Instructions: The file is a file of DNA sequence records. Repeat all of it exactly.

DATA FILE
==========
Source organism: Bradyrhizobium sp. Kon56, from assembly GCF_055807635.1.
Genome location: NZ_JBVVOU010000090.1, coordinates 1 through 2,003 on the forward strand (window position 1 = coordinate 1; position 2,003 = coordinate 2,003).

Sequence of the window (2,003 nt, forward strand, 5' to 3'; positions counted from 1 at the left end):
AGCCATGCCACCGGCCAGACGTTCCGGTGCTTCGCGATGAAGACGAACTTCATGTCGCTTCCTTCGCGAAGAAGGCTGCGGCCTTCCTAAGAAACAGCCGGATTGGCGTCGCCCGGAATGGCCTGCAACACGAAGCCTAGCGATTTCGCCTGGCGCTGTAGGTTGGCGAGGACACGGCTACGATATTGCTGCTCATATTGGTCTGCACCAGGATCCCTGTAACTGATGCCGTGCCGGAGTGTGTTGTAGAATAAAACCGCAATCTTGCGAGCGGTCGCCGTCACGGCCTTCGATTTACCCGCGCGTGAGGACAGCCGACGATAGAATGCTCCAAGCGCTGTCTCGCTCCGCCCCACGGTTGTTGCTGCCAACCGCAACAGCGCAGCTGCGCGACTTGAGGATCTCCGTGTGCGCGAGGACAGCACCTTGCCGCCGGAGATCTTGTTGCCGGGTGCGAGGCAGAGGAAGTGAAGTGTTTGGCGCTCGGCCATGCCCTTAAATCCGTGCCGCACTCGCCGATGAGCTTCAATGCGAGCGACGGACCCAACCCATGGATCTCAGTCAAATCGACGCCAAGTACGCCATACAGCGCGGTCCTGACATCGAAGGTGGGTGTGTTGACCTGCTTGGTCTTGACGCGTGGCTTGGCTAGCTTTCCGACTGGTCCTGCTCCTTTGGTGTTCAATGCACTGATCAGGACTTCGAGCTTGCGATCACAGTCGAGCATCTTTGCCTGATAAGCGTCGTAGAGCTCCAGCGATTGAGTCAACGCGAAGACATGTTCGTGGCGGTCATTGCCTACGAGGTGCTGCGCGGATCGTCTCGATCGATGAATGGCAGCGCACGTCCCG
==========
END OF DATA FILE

Source organism: Bradyrhizobium sp. Kon56, from assembly GCF_055807635.1.
Genome location: NZ_JBVVOU010000090.1, coordinates 1 through 2,003 on the forward strand (window position 1 = coordinate 1; position 2,003 = coordinate 2,003).

Sequence of the window (2,003 nt, forward strand, 5' to 3'; positions counted from 1 at the left end):
AGCCATGCCACCGGCCAGACGTTCCGGTGCTTCGCGATGAAGACGAACTTCATGTCGCTTCCTTCGCGAAGAAGGCTGCGGCCTTCCTAAGAAACAGCCGGATTGGCGTCGCCCGGAATGGCCTGCAACACGAAGCCTAGCGATTTCGCCTGGCGCTGTAGGTTGGCGAGGACACGGCTACGATATTGCTGCTCATATTGGTCTGCACCAGGATCCCTGTAACTGATGCCGTGCCGGAGTGTGTTGTAGAATAAAACCGCAATCTTGCGAGCGGTCGCCGTCACGGCCTTCGATTTACCCGCGCGTGAGGACAGCCGACGATAGAATGCTCCAAGCGCTGTCTCGCTCCGCCCCACGGTTGTTGCTGCCAACCGCAACAGCGCAGCTGCGCGACTTGAGGATCTCCGTGTGCGCGAGGACAGCACCTTGCCGCCGGAGATCTTGTTGCCGGGTGCGAGGCAGAGGAAGTGAAGTGTTTGGCGCTCGGCCATGCCCTTAAATCCGTGCCGCACTCGCCGATGAGCTTCAATGCGAGCGACGGACCCAACCCATGGATCTCAGTCAAATCGACGCCAAGTACGCCATACAGCGCGGTCCTGACATCGAAGGTGGGTGTGTTGACCTGCTTGGTCTTGACGCGTGGCTTGGCTAGCTTTCCGACTGGTCCTGCTCCTTTGGTGTTCAATGCACTGATCAGGACTTCGAGCTTGCGATCACAGTCGAGCATCTTTGCCTGATAAGCGTCGTAGAGCTCCAGCGATTGAGTCAACGCGAAGACATGTTCGTGGCGGTCATTGCCTACGAGGTGCTGCGCGGATCGTCTCGATCGATGAATGGCAGCGCACGTCCCG